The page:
- Incompletes may not be appealed until a final letter or Credit/No Credit grade has been assigned.
- A WU may be appealed. The question to be answered by the Grade Appeal Panel when deciding whether a WU has been assigned arbitrarily, capriciously or with prejudice is whether it would be clear to a fair and reasonable instructor that
1) the student had not left the course by ceasing to attend at all, or
2) the student had done enough work in the course to support a performance grade (including a grade of F given for some combination of work completed and work left undone).
If the panel decides in favor of the student under 1) or 2) above, the panel shall set aside the WU and invite the instructor to evaluate carefully the student’s performance and assign the appropriate academic grade (A-F). The presumption of valid grading and burden of proof prescribed by this Policy in appeals of academic grades shall likewise apply to an appeal of a WU.*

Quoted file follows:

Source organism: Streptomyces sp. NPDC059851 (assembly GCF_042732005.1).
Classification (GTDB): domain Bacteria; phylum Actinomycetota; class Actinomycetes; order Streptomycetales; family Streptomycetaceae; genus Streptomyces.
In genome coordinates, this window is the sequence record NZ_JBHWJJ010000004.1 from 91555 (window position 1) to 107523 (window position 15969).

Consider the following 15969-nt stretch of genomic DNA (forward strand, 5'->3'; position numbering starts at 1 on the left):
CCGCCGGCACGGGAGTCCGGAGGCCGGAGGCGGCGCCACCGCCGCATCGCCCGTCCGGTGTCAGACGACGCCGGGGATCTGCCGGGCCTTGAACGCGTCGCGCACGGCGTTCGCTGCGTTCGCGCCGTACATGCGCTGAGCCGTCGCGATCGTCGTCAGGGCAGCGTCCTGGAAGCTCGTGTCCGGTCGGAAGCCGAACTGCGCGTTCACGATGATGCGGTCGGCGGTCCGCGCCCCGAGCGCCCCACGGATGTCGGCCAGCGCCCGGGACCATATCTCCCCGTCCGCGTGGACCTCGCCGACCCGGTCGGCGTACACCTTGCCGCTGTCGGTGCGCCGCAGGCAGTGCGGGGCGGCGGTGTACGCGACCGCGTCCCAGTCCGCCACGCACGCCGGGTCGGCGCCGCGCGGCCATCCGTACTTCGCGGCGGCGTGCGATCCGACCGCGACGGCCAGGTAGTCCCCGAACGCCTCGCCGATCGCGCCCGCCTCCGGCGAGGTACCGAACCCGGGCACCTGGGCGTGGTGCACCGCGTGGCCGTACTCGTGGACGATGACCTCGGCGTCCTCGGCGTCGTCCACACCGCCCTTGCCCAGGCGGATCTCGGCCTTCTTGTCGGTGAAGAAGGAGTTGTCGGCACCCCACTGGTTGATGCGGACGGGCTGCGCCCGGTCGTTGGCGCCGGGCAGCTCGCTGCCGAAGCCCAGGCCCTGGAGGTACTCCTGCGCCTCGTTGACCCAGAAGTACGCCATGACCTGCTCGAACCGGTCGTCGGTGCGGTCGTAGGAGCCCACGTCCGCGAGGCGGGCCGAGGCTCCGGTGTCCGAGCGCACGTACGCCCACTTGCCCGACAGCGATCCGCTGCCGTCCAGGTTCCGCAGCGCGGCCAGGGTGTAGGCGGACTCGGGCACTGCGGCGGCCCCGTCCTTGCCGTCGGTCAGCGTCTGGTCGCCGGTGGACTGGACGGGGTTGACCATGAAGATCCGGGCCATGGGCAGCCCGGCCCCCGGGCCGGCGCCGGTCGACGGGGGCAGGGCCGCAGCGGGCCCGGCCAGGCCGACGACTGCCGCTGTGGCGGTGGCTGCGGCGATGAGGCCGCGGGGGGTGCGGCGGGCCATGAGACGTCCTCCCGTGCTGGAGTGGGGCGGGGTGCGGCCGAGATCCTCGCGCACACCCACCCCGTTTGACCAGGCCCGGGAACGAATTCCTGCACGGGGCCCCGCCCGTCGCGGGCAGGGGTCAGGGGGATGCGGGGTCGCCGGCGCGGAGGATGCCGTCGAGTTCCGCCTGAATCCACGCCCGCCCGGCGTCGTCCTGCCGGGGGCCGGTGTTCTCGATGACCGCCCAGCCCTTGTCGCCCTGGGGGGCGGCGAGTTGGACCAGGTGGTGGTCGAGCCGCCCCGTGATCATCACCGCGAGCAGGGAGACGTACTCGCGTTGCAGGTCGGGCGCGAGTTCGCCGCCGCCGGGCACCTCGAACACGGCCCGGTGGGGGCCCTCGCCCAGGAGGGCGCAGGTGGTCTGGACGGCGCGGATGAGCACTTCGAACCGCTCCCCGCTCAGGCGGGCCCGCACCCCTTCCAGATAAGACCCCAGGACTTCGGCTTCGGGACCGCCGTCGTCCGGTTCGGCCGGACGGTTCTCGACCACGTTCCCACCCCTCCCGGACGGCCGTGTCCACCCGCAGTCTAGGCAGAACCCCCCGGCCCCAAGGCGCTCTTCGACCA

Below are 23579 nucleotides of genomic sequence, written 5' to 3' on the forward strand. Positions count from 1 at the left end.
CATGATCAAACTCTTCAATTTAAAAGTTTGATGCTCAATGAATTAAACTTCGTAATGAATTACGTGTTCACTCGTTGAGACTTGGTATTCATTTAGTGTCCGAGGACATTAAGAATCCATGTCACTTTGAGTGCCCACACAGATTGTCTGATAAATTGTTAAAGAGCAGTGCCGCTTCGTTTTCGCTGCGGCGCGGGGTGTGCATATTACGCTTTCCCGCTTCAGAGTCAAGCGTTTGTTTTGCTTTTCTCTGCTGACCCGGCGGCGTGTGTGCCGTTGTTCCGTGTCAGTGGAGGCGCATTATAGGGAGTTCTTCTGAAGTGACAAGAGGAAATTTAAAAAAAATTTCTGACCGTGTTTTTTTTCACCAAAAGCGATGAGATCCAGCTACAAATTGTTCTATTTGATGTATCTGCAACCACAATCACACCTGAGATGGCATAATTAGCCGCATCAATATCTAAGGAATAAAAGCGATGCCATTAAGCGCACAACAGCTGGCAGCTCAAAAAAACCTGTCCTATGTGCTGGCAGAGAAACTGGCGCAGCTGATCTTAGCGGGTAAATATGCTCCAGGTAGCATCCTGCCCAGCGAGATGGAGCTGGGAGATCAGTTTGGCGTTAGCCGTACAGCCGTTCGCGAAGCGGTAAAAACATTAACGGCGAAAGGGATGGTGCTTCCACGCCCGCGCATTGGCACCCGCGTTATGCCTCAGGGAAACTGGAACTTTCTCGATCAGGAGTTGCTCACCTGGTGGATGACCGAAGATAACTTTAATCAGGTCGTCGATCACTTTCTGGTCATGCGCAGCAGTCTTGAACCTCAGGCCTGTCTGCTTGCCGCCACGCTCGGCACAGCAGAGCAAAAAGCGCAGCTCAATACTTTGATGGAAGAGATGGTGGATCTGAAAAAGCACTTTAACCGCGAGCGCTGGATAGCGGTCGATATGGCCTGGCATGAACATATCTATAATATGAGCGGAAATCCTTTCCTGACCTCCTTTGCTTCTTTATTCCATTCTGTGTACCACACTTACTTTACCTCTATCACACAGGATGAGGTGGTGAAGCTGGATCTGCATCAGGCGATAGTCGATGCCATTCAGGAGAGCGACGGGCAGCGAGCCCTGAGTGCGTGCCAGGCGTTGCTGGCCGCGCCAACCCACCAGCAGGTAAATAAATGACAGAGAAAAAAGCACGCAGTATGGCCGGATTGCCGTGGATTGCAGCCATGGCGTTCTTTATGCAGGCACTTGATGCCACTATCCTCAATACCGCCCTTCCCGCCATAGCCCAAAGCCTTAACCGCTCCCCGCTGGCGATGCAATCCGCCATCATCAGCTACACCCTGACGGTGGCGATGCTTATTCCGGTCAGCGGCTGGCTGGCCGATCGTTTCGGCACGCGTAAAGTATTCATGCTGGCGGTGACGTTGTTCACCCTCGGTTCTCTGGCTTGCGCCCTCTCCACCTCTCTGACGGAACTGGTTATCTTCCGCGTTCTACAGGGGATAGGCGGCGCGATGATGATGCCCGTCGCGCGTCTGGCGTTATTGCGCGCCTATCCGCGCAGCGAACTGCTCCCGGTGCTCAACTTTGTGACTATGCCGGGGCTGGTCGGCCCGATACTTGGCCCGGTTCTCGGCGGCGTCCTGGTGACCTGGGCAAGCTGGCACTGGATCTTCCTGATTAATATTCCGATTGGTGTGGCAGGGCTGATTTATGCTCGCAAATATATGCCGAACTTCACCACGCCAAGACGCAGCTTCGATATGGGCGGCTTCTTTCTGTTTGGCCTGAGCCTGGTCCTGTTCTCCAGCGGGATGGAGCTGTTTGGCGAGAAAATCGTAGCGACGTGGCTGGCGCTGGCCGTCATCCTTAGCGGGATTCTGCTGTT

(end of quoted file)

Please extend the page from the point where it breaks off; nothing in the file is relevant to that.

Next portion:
BC. Grades assigned to particular pieces of student work or to particular student performances may not be appealed independently of their influence on the calculation of a course grade.
(Amend subsection II.A:)
II. GROUNDS FOR APPEAL AND BURDEN OF PROOF
To convince a grade appeal panel to alter a grade, a student shall allege and prove by a preponderance of the evidence one or more of the following compelling reasons for changing the grade assigned.
- That the instructor assigned the grade arbitrarily.
Note: To make out a case of arbitrary grading, a student shall show that the instructor would not or could not give any reasons for the grade assigned rooted in failure to submit work or attend class or in the substance and form of the work submitted for grading either when that graded work was returned or subsequently in a routine conference to discuss the student's performance before the student had begun to seek any relief from the grade appeal process.